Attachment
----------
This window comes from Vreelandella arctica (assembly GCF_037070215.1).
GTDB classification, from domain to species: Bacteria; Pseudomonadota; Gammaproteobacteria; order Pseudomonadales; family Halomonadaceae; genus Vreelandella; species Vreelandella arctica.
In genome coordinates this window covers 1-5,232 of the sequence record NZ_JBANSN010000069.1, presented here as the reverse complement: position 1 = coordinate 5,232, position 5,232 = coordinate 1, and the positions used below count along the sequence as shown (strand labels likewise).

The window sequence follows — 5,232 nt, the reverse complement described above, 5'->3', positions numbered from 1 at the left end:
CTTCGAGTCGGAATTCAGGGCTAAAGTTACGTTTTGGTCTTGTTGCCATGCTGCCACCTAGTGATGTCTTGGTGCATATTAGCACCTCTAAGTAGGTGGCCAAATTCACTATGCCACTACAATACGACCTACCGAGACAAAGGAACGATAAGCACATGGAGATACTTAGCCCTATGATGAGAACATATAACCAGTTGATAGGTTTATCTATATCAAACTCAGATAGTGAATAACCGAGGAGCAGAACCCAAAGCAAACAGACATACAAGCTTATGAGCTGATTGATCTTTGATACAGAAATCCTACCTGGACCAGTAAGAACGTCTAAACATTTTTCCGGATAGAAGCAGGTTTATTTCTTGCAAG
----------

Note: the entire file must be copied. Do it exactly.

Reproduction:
This window comes from Vreelandella arctica (assembly GCF_037070215.1).
GTDB classification, from domain to species: Bacteria; Pseudomonadota; Gammaproteobacteria; order Pseudomonadales; family Halomonadaceae; genus Vreelandella; species Vreelandella arctica.
In genome coordinates this window covers 1-5,232 of the sequence record NZ_JBANSN010000069.1, presented here as the reverse complement: position 1 = coordinate 5,232, position 5,232 = coordinate 1, and the positions used below count along the sequence as shown (strand labels likewise).

The window sequence follows — 5,232 nt, the reverse complement described above, 5'->3', positions numbered from 1 at the left end:
CTTCGAGTCGGAATTCAGGGCTAAAGTTACGTTTTGGTCTTGTTGCCATGCTGCCACCTAGTGATGTCTTGGTGCATATTAGCACCTCTAAGTAGGTGGCCAAATTCACTATGCCACTACAATACGACCTACCGAGACAAAGGAACGATAAGCACATGGAGATACTTAGCCCTATGATGAGAACATATAACCAGTTGATAGGTTTATCTATATCAAACTCAGATAGTGAATAACCGAGGAGCAGAACCCAAAGCAAACAGACATACAAGCTTATGAGCTGATTGATCTTTGATACAGAAATCCTACCTGGACCAGTAAGAACGTCTAAACATTTTTCCGGATAGAAGCAGGTTTATTTCTTGCAAG